Higher C-peptide levels are also associated with better long-term microvascular health including retinopathy….
C-peptide is a protein that is secreted in equimolar concentrations with insulin during insulin biosynthesis. Due to the fact that C-peptide experiences negligible first pass metabolism and that C-peptide levels are not affected by exogenous insulin administration, C-peptide has been considered a clinically important biomarker for assessing the pancreas’ ability to produce insulin. C-peptide was once thought to have no biological role following insulin biosynthesis but current evidence suggests it could potentially be a biologically active hormone.
The Eisenbarth model of type 1 diabetes postulated rapid, immune-mediated, linear loss of pancreatic beta cells, eventually leading to an absolute insulin deficiency. Researchers have assumed that the majority of type 1 diabetics would ultimately show no residual C-peptide secretion as pancreatic beta cells rapidly die-off. While the core assumptions of this model remain true, new evidence may indicate that pancreatic beta cell function before, during and after diagnosis of type 1 diabetes, may be more complicated than originally thought.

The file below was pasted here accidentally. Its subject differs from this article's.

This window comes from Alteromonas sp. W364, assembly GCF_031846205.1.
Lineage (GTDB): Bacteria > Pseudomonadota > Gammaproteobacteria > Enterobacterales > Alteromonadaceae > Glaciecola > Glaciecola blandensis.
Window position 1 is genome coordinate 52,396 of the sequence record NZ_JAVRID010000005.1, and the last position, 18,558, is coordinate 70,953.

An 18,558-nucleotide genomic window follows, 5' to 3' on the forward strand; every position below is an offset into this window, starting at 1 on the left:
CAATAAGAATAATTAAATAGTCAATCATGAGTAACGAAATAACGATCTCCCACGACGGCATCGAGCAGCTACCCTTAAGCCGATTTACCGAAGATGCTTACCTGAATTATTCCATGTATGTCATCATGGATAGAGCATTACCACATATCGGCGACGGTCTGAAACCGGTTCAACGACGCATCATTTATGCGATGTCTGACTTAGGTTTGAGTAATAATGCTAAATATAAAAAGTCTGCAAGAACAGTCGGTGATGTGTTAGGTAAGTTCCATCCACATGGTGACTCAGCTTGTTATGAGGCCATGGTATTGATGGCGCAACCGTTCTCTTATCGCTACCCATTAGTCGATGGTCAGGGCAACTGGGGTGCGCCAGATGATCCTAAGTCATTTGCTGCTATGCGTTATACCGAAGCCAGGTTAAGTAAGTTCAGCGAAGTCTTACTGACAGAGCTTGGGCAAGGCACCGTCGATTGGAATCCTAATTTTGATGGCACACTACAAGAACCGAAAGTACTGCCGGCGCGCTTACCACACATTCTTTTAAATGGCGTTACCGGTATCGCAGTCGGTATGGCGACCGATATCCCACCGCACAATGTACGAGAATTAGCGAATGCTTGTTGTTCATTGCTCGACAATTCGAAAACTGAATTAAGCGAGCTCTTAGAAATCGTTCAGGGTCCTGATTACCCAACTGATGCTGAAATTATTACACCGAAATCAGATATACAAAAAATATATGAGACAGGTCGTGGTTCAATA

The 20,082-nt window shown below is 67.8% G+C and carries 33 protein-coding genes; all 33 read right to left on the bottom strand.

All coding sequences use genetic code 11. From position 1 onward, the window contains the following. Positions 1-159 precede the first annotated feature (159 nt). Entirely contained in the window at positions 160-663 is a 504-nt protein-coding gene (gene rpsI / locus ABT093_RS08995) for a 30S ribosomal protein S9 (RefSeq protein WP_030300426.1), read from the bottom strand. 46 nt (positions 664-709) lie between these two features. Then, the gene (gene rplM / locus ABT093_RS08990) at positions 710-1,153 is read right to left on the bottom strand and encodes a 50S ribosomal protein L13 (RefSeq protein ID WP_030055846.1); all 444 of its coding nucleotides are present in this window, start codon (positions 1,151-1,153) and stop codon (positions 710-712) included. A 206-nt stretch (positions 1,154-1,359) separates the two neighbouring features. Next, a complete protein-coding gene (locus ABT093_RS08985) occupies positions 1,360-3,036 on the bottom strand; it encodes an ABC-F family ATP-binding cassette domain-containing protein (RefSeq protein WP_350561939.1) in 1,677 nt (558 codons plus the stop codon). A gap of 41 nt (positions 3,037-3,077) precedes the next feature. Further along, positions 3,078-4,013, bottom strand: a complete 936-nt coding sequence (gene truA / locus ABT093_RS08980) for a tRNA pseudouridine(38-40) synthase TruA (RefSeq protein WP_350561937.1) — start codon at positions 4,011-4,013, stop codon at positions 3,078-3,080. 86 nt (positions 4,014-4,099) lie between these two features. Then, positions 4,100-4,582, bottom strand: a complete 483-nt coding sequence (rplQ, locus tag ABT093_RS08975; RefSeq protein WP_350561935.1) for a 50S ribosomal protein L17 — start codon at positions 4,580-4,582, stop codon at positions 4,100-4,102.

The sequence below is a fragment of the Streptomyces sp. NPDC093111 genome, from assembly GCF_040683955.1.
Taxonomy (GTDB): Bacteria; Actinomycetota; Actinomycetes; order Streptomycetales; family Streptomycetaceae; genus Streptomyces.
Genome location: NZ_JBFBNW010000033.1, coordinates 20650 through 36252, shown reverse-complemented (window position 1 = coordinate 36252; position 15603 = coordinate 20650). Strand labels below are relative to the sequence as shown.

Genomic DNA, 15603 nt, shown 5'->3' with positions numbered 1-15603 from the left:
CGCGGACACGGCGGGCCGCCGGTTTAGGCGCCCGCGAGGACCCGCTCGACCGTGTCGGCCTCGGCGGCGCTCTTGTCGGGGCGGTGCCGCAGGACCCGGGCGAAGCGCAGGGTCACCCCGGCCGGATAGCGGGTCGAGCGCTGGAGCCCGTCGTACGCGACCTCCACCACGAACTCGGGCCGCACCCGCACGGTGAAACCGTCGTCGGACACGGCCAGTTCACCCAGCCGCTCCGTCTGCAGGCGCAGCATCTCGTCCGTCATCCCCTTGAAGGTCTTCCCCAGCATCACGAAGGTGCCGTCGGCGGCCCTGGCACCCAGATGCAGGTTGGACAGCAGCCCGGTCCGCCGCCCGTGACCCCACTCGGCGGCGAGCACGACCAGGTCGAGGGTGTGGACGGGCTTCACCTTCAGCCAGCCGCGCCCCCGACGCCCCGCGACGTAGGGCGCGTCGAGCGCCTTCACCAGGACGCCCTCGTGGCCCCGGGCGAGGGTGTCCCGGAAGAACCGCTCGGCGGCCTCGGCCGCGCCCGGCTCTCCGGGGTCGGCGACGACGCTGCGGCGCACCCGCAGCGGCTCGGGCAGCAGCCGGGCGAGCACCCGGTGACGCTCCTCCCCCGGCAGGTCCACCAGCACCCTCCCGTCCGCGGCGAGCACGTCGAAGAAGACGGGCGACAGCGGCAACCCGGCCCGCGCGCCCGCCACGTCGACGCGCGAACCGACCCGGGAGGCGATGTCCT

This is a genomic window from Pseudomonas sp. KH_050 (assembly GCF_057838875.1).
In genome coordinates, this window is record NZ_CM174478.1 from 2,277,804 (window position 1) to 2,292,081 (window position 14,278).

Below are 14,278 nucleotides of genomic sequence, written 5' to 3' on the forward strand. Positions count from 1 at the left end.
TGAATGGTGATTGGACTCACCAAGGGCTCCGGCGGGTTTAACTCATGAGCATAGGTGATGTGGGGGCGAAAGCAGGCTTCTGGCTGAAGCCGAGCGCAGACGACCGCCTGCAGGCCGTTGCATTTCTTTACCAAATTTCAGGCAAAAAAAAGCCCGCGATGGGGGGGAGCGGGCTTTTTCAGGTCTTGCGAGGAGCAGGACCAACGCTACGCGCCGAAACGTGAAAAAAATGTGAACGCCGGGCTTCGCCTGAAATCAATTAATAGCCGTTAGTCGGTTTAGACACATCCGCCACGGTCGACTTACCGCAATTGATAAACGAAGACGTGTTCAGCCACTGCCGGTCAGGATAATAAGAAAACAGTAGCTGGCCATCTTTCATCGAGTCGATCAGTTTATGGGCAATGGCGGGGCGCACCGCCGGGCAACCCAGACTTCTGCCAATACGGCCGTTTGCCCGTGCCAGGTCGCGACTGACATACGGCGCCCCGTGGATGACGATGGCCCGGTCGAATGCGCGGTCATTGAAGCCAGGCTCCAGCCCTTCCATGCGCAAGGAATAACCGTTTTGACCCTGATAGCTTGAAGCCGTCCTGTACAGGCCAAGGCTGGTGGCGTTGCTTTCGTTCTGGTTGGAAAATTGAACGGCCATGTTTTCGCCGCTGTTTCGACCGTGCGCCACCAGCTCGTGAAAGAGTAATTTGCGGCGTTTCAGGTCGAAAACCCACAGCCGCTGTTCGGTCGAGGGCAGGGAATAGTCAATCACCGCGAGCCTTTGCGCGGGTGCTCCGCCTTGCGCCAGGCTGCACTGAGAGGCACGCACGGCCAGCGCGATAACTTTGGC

In the Diabetes Control and Complications Trial (DCCT) researchers demonstrated that tight control of diabetes resulted in less microvascular and macrovascular complications – however, at the expense of increased risk of hypoglycemic events. Researchers also found that patients having a C-peptide level of 0.2 pmol/mL initially or sustained over the course of a year following diagnosis, had significantly less diabetes-related complications. This prompted the further investigation of the role of C-peptide.
Other studies from this data showed C-peptide levels associated with less hyperglycemia, independent of the aggressiveness of blood glucose control. A more recent analysis of this data attained from the DCC trial found that a C-peptide level as low as 0.03 pmol/mL may have some clinical significance with regards to delaying retinopathy progression. Furthermore, a longitudinal analysis on intensively treated DCCT participants showed for every 1pmol/mL increase in baseline stimulated C-peptide was associated with a 1% reduction in HbA1c.
Studies done on patients who underwent islet transplants have shown that small amounts of residual pancreatic beta-cell function may be clinically important. Patients who underwent islet-cell transplants with higher C-peptide levels maintained fasting blood glucose levels at goal, HbA1c values <6.5% and insulin independency post-transplantation, than those with lower C-peptide levels.
Interestingly, in a study done by Nakanishi et al., no difference in the eventual incidence of retinopathy in those with and without C-peptide was seen 5 years after diagnosis. This changed, however, while looking at the prevalence of C-peptide 15 years after diagnosis when researchers found a relationship between those with C-peptide. This may suggest that C-peptide is needed for clinically significant microvascular benefits.